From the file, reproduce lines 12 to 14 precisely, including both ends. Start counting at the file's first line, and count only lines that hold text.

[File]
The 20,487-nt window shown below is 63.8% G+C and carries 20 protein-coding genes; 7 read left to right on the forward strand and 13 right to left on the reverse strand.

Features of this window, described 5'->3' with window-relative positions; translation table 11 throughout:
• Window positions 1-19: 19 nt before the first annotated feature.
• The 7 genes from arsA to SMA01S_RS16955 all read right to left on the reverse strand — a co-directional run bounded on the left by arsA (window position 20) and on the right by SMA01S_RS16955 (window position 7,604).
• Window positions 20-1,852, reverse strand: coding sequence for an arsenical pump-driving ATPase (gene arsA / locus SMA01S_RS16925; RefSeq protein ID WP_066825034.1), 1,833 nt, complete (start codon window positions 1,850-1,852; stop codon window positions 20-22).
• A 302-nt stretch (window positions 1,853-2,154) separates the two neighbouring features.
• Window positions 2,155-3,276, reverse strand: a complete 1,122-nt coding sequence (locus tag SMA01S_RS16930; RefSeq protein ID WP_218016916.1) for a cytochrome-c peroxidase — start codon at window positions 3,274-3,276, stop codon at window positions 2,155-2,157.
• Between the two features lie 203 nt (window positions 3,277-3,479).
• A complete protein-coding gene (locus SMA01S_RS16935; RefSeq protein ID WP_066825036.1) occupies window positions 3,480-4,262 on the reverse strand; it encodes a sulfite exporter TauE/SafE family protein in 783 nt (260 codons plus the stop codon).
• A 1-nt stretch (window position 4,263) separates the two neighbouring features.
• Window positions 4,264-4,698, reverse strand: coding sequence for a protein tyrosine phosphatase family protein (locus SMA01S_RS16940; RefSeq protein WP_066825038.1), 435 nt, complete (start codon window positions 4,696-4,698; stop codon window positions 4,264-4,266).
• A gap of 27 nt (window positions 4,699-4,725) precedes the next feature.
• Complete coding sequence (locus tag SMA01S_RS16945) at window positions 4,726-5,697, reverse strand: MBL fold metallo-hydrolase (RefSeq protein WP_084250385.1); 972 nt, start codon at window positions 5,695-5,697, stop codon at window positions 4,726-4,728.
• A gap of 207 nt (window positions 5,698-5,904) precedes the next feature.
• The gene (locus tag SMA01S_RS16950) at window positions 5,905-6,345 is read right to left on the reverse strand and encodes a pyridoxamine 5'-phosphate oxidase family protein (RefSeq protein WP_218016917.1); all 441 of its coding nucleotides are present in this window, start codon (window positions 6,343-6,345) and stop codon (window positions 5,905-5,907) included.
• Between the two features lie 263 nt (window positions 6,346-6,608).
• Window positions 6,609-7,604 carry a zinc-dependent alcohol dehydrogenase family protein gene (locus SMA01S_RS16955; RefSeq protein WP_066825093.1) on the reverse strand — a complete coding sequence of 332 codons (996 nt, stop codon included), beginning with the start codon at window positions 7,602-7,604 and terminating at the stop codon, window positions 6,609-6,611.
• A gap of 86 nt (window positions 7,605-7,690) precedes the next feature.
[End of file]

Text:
• A gap of 27 nt (window positions 4,699-4,725) precedes the next feature.
• Complete coding sequence (locus tag SMA01S_RS16945) at window positions 4,726-5,697, reverse strand: MBL fold metallo-hydrolase (RefSeq protein WP_084250385.1); 972 nt, start codon at window positions 5,695-5,697, stop codon at window positions 4,726-4,728.
• A gap of 207 nt (window positions 5,698-5,904) precedes the next feature.